Friday, August 28, 2009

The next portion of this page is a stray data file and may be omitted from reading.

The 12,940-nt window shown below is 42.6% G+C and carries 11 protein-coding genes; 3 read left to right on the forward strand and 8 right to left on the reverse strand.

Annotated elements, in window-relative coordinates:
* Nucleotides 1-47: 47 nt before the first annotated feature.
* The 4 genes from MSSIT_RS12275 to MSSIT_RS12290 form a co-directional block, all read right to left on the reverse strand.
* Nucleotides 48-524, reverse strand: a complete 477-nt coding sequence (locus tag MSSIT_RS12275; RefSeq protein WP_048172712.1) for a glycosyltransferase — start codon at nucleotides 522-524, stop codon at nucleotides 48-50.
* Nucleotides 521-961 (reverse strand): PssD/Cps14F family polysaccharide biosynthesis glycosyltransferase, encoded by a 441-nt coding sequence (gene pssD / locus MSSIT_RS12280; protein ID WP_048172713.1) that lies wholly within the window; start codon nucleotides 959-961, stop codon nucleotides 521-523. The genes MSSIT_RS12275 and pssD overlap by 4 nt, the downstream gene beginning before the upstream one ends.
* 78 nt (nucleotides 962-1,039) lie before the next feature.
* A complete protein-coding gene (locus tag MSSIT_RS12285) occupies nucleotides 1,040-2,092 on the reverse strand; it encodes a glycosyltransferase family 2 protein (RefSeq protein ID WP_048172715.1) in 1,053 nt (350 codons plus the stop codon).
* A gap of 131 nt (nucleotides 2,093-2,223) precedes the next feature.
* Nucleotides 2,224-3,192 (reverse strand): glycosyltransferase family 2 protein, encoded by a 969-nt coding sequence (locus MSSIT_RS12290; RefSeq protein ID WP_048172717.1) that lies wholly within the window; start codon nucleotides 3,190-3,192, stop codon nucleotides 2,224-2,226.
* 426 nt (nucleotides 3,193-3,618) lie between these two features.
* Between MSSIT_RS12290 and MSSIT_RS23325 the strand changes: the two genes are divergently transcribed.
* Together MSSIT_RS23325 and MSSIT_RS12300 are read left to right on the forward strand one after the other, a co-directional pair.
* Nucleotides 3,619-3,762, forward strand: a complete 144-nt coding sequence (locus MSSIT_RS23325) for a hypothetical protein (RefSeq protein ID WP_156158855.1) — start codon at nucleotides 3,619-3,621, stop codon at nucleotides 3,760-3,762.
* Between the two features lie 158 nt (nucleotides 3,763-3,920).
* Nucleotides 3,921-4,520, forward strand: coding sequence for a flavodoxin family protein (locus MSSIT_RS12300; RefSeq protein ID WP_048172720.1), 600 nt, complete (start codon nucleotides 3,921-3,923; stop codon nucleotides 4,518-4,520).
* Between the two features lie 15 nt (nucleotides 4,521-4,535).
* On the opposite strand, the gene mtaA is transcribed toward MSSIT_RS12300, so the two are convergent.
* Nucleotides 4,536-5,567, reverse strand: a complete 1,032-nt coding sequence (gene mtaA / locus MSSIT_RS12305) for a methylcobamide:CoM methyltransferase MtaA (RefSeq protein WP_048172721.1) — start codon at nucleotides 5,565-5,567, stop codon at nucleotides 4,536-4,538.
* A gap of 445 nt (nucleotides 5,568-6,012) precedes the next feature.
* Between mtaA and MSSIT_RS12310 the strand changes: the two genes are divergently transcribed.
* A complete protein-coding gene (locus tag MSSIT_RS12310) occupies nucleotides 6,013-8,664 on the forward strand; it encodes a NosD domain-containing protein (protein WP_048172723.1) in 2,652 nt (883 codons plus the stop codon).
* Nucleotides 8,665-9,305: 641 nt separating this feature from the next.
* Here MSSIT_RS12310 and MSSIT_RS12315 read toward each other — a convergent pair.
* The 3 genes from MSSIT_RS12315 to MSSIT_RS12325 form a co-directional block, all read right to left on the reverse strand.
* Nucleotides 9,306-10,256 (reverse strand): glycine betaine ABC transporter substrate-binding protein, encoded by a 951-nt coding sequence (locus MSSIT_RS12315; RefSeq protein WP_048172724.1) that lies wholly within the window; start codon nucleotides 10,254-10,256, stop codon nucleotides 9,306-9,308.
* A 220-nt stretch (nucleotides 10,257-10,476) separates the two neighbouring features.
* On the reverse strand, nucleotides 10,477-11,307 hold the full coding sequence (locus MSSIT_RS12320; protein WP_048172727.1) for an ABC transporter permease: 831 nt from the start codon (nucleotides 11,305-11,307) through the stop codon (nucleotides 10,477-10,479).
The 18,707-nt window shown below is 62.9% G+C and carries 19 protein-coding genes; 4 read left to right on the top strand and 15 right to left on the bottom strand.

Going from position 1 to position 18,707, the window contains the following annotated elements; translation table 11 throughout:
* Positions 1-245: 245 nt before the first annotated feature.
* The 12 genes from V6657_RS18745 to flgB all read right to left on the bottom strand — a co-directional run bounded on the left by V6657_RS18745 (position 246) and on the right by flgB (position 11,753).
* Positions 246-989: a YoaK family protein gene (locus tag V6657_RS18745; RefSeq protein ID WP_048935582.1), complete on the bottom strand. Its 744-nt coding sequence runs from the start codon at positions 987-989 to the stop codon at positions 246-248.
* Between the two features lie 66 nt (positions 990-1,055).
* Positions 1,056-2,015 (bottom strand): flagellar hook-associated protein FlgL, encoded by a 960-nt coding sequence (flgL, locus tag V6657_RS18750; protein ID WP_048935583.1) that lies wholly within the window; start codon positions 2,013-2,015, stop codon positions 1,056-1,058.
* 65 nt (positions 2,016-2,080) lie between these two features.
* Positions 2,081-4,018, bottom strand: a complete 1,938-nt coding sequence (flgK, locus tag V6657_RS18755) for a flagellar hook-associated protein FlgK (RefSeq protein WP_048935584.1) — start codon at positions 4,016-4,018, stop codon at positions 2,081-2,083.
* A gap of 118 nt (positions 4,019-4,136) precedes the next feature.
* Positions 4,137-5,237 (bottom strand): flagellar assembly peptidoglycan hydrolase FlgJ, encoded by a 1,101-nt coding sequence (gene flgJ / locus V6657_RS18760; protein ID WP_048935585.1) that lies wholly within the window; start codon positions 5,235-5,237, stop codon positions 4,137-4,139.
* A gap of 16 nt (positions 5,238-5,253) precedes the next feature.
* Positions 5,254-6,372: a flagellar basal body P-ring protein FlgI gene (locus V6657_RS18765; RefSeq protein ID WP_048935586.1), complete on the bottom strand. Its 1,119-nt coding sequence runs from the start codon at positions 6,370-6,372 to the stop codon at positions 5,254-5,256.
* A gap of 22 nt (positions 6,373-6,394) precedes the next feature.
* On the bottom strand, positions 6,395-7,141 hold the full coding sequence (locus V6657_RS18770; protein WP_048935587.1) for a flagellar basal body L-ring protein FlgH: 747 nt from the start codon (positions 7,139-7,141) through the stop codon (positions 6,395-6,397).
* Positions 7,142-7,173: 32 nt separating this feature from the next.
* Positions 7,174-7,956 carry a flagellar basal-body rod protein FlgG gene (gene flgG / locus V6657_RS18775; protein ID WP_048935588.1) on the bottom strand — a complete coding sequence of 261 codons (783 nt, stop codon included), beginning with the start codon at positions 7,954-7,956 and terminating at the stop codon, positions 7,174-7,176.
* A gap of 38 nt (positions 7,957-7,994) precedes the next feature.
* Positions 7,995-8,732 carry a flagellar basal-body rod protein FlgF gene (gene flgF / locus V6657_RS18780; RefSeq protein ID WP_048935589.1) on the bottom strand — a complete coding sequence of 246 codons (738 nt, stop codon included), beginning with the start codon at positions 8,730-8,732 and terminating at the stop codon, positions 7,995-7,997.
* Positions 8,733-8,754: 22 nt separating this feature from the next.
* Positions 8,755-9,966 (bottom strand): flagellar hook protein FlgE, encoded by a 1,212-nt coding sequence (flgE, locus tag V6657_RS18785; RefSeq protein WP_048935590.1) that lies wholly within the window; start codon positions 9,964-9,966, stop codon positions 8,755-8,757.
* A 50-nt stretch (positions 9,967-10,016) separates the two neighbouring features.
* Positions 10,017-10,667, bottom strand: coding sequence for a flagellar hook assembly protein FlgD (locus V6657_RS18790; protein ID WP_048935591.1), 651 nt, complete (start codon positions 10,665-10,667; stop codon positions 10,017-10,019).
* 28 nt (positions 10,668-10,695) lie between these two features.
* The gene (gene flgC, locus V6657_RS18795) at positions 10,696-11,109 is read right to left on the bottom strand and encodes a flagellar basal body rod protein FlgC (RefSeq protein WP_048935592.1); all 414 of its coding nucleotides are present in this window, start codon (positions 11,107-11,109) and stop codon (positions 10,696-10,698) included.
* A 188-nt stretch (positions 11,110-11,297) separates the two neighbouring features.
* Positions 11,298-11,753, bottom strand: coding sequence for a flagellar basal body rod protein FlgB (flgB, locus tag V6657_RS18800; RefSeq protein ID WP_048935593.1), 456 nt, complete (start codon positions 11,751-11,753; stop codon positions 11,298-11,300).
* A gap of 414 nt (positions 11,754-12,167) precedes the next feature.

Nebraska Supreme Court affirms summary judgment against tenured Creighton language professor who sued a PHD student for maliciously filing a harassment complaint against her. Recio v. Evers, S-07-1338, 278 Neb. 405 We conclude that a person cannot incur liability for interfering with a business relationship by giving truthful information to another. In this case, Recio’s claim for tortious interference with a business relationship rested on Evers’ sexual harassment complaint, and the record establishes that the material allegations of Evers’ complaint were truthful. And even if actual malice can defeat a defense that interference with a business relationship was justified, there is insufficient evidence in the record to show that Evers’ sexual harassment complaint was motivated by actual malice. Therefore, the district court correctly concluded that Evers’ sexual harassment complaint was justified.